Another Republican senator, Rob Portman of Ohio, seemed to warn Mr. Trump against “misuse” of the section of the law that allows the president to impose tariffs on national security grounds:

Scott Paul, the president of the Alliance for American Manufacturing, which represents steel companies and steel workers, said that Turkey had been poised to ramp up its steel exports into the United States, in part because of the declining value of its currency, and in part because the European Union, Mexico and Canada had also been hit with steel and aluminum tariffs, which has made Turkish metal exports more competitive. He said Mr. Trump had the power to increase tariffs accordingly.

“There are limits, of course, but exchange rates and tariff level revisions must be considered to sustain the level of relief provided to America’s steelmakers on the basis of national security concerns,” Mr. Paul said. “That’s well within the administration’s authority.”

The plunge in Turkey’s currency has been triggered by markets, rather than the intervention of politicians seeking to artificially hold their currency down. The lira has fallen more than 40 percent against the dollar this year, as investors’ fears rapidly escalated that the country would not be able to pay its debts.

Eswar Prasad, an economist at Cornell University, said the use of tariffs in this scenario set “a worrying precedent for future trade sanctions that could be triggered by purely market-driven changes in exchange rates.”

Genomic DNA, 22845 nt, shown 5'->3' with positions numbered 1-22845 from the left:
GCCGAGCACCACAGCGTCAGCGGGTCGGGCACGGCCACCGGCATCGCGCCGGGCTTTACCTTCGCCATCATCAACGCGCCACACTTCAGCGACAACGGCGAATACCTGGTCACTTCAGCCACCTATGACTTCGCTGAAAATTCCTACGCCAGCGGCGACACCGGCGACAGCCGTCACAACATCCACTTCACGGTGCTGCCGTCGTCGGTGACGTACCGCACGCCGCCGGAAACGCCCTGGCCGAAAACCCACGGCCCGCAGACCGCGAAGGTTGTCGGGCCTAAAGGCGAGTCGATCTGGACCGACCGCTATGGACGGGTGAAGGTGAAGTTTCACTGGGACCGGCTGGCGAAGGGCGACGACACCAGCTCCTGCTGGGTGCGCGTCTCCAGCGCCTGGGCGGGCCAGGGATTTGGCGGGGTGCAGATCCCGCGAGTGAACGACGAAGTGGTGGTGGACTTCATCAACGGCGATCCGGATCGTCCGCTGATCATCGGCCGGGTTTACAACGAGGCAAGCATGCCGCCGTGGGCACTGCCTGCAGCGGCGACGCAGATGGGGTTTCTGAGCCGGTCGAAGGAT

“It could serve as a template for further tariff actions against China if the renminbi depreciates further relative to the dollar, even if that depreciation were mainly a reflection of the relative strength of the U.S. and Chinese economies,” Mr. Prasad said.

The currencies of other emerging markets slumped in response to Turkey’s sell-off Friday. South Africa’s rand dropped by nearly 3 percent. Argentina’s peso fell by more than 3.5 percent. The currencies of Russia, Brazil and Mexico all dropped by more than 1 percent, according to FactSet data.

Investors rushed to the safety of the American dollar and Treasury bonds, pushing yields lower. The yield on the United States 10-year note fell below 2.90 percent. The ICE Dollar Index, a measure of the dollar’s strength broadly, rose by 0.8 percent, a relatively large swing.

On Friday, Mr. Erdogan appealed directly to Turks, asking them to use any dollars, euros or gold they owned to purchase domestic currency. The Turkish lira plummeted against the dollar Friday, dropping by more than 13 percent.

Stock markets in the country dropped by more than 3.5 percent on Friday. Prices for Turkish government bonds fell, pushing interest rates sharply higher. The yield on the 3-year lira-denominated Turkish government bond has risen to more than 23 percent in recent days. Last year, the bond was yielding less than 10 percent.

Turkey has insisted that its iron and steel sectors do not pose a threat to the United States, and it retaliated against Mr. Trump’s levies in June with tariffs on $ 1.78 billion of American goods.

The effect of the additional tariffs will be relatively small, given that Turkey supplied just 2.8 percent of American steel and aluminum imports last year. But some companies will be hit hard by the measure, such as Borusan Mannesmann, a Turkish-owned manufacturer that imports steel pipes from its parent company and finishes them at its plant in Baytown, Tex.

Trade tensions between the countries escalated in early August, when the United States Trade Representative announced that it would be reviewing Turkey’s eligibility for a program called the Generalized System of Preferences, which allows countries to export certain goods to the United States duty-free.

Matt Phillips reported from New York. Eileen Sullivan contributed reporting from Washington.